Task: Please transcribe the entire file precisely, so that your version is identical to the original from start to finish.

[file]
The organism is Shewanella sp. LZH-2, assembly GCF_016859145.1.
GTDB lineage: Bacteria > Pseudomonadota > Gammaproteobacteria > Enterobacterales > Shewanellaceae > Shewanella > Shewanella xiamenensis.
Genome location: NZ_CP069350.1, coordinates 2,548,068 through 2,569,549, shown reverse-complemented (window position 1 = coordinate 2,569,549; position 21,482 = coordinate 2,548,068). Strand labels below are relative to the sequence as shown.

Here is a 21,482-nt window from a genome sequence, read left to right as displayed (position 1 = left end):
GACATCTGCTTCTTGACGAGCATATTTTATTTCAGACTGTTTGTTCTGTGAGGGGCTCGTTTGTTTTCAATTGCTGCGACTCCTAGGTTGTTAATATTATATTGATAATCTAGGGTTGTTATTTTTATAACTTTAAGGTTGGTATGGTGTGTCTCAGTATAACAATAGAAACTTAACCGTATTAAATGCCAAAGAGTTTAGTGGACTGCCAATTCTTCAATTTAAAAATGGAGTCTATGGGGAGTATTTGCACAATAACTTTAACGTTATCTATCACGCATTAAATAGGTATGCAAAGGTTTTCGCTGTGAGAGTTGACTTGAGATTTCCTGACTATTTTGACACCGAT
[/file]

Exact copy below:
The organism is Shewanella sp. LZH-2, assembly GCF_016859145.1.
GTDB lineage: Bacteria > Pseudomonadota > Gammaproteobacteria > Enterobacterales > Shewanellaceae > Shewanella > Shewanella xiamenensis.
Genome location: NZ_CP069350.1, coordinates 2,548,068 through 2,569,549, shown reverse-complemented (window position 1 = coordinate 2,569,549; position 21,482 = coordinate 2,548,068). Strand labels below are relative to the sequence as shown.

Here is a 21,482-nt window from a genome sequence, read left to right as displayed (position 1 = left end):
GACATCTGCTTCTTGACGAGCATATTTTATTTCAGACTGTTTGTTCTGTGAGGGGCTCGTTTGTTTTCAATTGCTGCGACTCCTAGGTTGTTAATATTATATTGATAATCTAGGGTTGTTATTTTTATAACTTTAAGGTTGGTATGGTGTGTCTCAGTATAACAATAGAAACTTAACCGTATTAAATGCCAAAGAGTTTAGTGGACTGCCAATTCTTCAATTTAAAAATGGAGTCTATGGGGAGTATTTGCACAATAACTTTAACGTTATCTATCACGCATTAAATAGGTATGCAAAGGTTTTCGCTGTGAGAGTTGACTTGAGATTTCCTGACTATTTTGACACCGAT